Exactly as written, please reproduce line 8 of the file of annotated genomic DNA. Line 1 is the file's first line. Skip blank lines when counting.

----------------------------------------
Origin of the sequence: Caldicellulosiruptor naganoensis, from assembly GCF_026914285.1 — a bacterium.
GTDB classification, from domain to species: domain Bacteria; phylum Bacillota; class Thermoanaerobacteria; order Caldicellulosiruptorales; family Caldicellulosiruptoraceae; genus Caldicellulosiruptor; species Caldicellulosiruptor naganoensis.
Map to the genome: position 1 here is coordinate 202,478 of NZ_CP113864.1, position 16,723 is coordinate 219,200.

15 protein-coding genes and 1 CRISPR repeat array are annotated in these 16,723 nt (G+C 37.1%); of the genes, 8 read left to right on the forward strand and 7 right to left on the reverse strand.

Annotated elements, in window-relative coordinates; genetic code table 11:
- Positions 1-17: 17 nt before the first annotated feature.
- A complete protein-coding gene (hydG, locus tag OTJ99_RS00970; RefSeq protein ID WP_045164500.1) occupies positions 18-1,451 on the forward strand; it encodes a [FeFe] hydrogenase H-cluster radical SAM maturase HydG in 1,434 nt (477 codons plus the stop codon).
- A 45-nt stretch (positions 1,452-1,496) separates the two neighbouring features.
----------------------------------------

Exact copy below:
- A 45-nt stretch (positions 1,452-1,496) separates the two neighbouring features.